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A lovely way to go: Folk duo make Bainbridge stop in first trip to West Coast
Sometimes, a person’s first love isn’t their last.
And for Amy Andrews and Alex Sia, their latest love had them packing their bags in Baltimore and moving to the hot streets of Atlanta, Ga.
Now, that journey will take them to the Alaska Folk Festival in Juneau next week.
Andrews and Sia are The Lovely Drifters, a folk-and-blues inspired duo who got their start as performers chasing their first love, classical music.
That changed a few years ago, Andrews recalled, after college when she became intrigued with folk music.
She started playing at open mic sessions with other musicians, when one night, Sia, who was also in Baltimore and finishing her master’s degree at the Peabody Conservatory of Music at Johns Hopkins University, came by Sláinte Irish Pub to hear Andrews and a friend from school play.
“We had just been classical musicians,” Andrews recalled. “That was certainly what I thought I was going to do with my entire life.”
“That night was the first time I had ever played folk music with someone,” she added.
It was a Bob Dylan song, “Don’t Think Twice, It’s Alright.”
Sia — who’s been playing the cello since she was 5 — liked what she heard, and after a few years of line-up changes, the pair became The Lovely Drifters four months ago.
The duo will play an all-ages, free show at Pegasus Coffee House in Winslow at 8 p.m. Friday, April 6.
The group is now based out of Decatur, Ga.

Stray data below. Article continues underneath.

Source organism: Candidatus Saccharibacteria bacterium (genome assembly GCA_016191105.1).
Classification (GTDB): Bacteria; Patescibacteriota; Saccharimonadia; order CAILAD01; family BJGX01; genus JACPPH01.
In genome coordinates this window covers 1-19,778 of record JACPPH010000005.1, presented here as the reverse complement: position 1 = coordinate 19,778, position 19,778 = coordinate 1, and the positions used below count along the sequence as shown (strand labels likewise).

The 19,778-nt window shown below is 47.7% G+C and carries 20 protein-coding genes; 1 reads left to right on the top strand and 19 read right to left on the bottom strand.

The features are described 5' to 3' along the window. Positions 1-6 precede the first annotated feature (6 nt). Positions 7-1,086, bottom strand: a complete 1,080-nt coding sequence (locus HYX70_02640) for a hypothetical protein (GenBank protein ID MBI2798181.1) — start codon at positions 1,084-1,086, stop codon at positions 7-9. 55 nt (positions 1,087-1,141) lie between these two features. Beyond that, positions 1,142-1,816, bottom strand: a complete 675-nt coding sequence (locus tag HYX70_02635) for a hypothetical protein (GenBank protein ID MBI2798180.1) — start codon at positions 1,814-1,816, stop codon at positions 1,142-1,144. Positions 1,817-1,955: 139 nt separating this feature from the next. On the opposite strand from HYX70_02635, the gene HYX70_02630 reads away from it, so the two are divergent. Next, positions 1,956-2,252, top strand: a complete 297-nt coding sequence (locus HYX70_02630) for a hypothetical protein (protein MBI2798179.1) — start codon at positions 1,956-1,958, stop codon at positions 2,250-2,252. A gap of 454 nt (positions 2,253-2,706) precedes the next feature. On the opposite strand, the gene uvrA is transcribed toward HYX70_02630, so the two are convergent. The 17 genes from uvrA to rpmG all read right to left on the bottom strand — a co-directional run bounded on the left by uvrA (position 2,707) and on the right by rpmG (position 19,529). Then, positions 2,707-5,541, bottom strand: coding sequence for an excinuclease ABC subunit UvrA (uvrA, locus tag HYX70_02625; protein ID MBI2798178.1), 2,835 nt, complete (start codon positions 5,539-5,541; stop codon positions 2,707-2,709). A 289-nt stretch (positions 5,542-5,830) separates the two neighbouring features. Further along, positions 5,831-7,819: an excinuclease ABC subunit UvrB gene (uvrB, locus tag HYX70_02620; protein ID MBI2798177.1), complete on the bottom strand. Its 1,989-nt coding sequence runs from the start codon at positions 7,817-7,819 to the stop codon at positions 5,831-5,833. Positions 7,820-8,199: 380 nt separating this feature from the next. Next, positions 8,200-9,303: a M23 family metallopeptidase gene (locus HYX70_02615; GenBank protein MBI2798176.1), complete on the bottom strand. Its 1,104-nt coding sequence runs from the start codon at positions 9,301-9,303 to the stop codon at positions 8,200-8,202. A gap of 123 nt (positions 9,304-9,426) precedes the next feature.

“We would sometimes tour down here into the southeast,” Andrews said. “Every time we would tour down here there was this great excitement for the music we were making.”
Combined with fewer venues to play in Baltimore, and greater appetite for their music down South, the pair decided to move.
Coming up with a name for the group took a little longer than finding their musical destination, however.
“We compiled a list of words we liked and we started to just try to pair them up,” Andrews said.
“We went through a lot of nature-based words and tree names, but we thought maybe we liked the word ‘lovely,’” she explained, adding that it fit with the description of their music: beautifully melancholy.
They finally settled on The Lovely Drifters. The second-best choice had been, The Lovely Grifters, Andrews recalled with a laugh.
They’ve found a big difference between playing classical music and folk.
There’s much less reverence — people are eating, chewing, talking, shouting during a show now — than the hushed silence they’ve endured in the past.
“You’re up on the stage in this glowing light [at a classical music performance], as opposed to being on a stage that’s three inches taller than the rest of the room,” Andrews said.
The pair is excited about their West Coast tour. It’s Andrew’s first trip to the Northwest, though Sia originally hails from Vancouver, B.C.
Bainbridge should expect an upbeat performance, Andrews added.
“I think that despite how melancholic the subject can be, we always infuse some humor into it. It’s not going to be a sad time, it’s going to be a real wonderful time,” she said.